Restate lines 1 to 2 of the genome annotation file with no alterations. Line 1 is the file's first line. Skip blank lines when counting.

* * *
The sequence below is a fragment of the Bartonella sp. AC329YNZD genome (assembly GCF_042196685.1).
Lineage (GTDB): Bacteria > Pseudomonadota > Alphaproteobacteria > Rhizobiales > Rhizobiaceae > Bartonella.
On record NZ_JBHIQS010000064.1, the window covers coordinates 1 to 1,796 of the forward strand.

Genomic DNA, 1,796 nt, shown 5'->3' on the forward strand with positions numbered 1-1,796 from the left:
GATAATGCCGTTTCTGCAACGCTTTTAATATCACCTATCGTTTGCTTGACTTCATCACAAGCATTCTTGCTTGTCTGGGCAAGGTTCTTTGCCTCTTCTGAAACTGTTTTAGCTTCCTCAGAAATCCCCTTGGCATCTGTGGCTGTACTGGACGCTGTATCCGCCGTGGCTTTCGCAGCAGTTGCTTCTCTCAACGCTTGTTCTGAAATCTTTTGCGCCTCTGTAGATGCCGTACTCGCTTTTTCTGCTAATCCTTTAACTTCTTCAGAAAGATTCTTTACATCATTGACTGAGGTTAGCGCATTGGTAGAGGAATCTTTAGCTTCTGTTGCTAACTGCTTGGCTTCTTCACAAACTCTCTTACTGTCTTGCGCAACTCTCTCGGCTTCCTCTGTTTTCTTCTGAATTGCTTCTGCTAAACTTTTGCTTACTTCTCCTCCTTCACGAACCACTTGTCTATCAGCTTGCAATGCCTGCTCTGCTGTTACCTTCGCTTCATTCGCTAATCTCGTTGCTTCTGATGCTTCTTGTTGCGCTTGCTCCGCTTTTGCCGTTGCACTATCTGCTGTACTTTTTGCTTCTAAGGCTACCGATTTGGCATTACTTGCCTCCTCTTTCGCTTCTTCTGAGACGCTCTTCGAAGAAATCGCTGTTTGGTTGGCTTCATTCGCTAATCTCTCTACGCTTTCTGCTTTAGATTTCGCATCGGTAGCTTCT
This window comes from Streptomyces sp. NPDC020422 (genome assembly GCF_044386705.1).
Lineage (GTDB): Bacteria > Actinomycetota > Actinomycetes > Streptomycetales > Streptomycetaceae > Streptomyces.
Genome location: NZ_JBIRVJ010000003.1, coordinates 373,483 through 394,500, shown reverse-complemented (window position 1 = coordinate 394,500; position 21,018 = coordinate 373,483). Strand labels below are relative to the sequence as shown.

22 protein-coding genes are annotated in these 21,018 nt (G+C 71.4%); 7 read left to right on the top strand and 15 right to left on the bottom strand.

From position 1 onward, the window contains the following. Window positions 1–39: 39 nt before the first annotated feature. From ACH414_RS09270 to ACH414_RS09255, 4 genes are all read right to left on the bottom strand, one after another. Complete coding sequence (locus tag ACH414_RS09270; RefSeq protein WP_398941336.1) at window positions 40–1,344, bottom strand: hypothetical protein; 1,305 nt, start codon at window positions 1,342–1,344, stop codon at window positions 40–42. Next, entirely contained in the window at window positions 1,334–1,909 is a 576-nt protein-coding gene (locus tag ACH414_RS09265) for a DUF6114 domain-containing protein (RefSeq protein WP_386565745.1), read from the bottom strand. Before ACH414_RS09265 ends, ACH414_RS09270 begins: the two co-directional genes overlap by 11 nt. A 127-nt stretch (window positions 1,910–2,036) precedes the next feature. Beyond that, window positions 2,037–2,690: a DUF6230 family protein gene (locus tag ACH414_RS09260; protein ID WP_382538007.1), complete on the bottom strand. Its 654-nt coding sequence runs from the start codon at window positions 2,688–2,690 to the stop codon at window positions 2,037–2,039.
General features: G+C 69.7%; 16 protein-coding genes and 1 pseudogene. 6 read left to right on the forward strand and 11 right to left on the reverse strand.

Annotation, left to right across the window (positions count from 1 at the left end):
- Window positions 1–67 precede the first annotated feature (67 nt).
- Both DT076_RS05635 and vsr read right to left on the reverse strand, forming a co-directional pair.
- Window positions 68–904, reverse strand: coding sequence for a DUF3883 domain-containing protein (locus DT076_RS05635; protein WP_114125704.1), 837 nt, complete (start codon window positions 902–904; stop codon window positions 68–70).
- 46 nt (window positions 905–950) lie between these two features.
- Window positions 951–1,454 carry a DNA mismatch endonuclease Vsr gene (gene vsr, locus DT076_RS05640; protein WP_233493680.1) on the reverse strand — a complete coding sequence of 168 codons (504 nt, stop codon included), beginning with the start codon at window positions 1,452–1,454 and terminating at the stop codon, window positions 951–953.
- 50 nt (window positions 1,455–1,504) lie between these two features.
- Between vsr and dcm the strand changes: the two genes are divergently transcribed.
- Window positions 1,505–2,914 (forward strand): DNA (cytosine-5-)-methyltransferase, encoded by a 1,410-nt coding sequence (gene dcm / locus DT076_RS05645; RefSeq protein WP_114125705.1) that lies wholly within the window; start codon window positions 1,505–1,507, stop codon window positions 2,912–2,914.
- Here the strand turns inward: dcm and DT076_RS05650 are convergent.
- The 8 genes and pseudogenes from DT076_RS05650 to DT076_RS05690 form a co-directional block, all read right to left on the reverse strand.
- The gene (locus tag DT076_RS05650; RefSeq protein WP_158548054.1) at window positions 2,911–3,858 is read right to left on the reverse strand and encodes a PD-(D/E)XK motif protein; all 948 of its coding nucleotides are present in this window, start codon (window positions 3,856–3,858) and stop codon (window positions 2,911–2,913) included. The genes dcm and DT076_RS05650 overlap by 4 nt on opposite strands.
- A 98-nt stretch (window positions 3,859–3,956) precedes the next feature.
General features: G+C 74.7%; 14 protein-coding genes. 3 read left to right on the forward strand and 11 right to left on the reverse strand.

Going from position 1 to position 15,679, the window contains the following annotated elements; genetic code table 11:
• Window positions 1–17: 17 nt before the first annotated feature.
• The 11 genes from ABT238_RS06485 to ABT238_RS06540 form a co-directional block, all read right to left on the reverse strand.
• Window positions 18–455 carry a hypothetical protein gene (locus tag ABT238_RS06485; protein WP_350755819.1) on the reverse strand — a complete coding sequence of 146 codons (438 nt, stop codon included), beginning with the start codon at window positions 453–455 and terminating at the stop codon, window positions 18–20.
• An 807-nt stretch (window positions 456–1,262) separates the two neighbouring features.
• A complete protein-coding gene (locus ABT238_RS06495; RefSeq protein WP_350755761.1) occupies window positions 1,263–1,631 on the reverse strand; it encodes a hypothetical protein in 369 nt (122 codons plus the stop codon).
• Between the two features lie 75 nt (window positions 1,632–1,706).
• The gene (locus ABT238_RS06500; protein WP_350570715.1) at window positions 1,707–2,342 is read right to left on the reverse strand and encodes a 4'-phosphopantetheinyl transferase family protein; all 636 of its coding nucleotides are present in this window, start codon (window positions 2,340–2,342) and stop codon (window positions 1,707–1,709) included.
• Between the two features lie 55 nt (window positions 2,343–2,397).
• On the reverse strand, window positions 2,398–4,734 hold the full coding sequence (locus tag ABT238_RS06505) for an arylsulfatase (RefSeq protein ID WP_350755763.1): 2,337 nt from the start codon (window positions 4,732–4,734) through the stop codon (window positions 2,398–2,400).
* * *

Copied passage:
The sequence below is a fragment of the Bartonella sp. AC329YNZD genome (assembly GCF_042196685.1).
Lineage (GTDB): Bacteria > Pseudomonadota > Alphaproteobacteria > Rhizobiales > Rhizobiaceae > Bartonella.